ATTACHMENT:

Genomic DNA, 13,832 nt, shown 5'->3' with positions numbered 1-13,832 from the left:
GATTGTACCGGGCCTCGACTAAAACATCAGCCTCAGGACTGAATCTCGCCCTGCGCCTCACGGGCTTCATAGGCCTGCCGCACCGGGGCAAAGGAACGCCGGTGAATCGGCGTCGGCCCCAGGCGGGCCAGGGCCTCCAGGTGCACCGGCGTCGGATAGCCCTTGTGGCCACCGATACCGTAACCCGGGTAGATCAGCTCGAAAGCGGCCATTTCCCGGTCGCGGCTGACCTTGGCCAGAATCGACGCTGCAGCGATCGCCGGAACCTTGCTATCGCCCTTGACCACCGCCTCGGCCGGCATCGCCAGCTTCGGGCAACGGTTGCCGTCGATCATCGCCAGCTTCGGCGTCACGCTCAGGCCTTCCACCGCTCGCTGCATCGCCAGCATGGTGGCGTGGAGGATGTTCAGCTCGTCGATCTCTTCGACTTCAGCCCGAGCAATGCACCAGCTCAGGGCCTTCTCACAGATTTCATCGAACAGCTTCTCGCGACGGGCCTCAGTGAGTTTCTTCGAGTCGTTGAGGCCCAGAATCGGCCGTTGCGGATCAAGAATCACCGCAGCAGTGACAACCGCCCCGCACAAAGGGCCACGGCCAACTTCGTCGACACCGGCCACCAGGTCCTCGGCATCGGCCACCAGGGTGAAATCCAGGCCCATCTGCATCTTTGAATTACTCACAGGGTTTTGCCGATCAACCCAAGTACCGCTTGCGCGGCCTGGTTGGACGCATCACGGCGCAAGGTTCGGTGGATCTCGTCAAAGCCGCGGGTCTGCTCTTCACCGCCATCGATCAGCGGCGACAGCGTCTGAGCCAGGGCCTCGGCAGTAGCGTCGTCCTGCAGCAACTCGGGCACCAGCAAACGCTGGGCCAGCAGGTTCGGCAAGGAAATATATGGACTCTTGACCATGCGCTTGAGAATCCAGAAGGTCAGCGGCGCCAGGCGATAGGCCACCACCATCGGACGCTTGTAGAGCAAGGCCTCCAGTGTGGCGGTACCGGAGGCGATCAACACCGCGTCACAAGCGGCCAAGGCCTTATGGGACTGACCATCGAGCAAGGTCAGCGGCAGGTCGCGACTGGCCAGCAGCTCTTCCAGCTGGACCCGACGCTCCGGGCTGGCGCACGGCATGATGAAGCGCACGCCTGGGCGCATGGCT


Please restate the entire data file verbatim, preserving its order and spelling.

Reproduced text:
Genomic DNA, 13,832 nt, shown 5'->3' with positions numbered 1-13,832 from the left:
GATTGTACCGGGCCTCGACTAAAACATCAGCCTCAGGACTGAATCTCGCCCTGCGCCTCACGGGCTTCATAGGCCTGCCGCACCGGGGCAAAGGAACGCCGGTGAATCGGCGTCGGCCCCAGGCGGGCCAGGGCCTCCAGGTGCACCGGCGTCGGATAGCCCTTGTGGCCACCGATACCGTAACCCGGGTAGATCAGCTCGAAAGCGGCCATTTCCCGGTCGCGGCTGACCTTGGCCAGAATCGACGCTGCAGCGATCGCCGGAACCTTGCTATCGCCCTTGACCACCGCCTCGGCCGGCATCGCCAGCTTCGGGCAACGGTTGCCGTCGATCATCGCCAGCTTCGGCGTCACGCTCAGGCCTTCCACCGCTCGCTGCATCGCCAGCATGGTGGCGTGGAGGATGTTCAGCTCGTCGATCTCTTCGACTTCAGCCCGAGCAATGCACCAGCTCAGGGCCTTCTCACAGATTTCATCGAACAGCTTCTCGCGACGGGCCTCAGTGAGTTTCTTCGAGTCGTTGAGGCCCAGAATCGGCCGTTGCGGATCAAGAATCACCGCAGCAGTGACAACCGCCCCGCACAAAGGGCCACGGCCAACTTCGTCGACACCGGCCACCAGGTCCTCGGCATCGGCCACCAGGGTGAAATCCAGGCCCATCTGCATCTTTGAATTACTCACAGGGTTTTGCCGATCAACCCAAGTACCGCTTGCGCGGCCTGGTTGGACGCATCACGGCGCAAGGTTCGGTGGATCTCGTCAAAGCCGCGGGTCTGCTCTTCACCGCCATCGATCAGCGGCGACAGCGTCTGAGCCAGGGCCTCGGCAGTAGCGTCGTCCTGCAGCAACTCGGGCACCAGCAAACGCTGGGCCAGCAGGTTCGGCAAGGAAATATATGGACTCTTGACCATGCGCTTGAGAATCCAGAAGGTCAGCGGCGCCAGGCGATAGGCCACCACCATCGGACGCTTGTAGAGCAAGGCCTCCAGTGTGGCGGTACCGGAGGCGATCAACACCGCGTCACAAGCGGCCAAGGCCTTATGGGACTGACCATCGAGCAAGGTCAGCGGCAGGTCGCGACTGGCCAGCAGCTCTTCCAGCTGGACCCGACGCTCCGGGCTGGCGCACGGCATGATGAAGCGCACGCCTGGGCGCATGGCT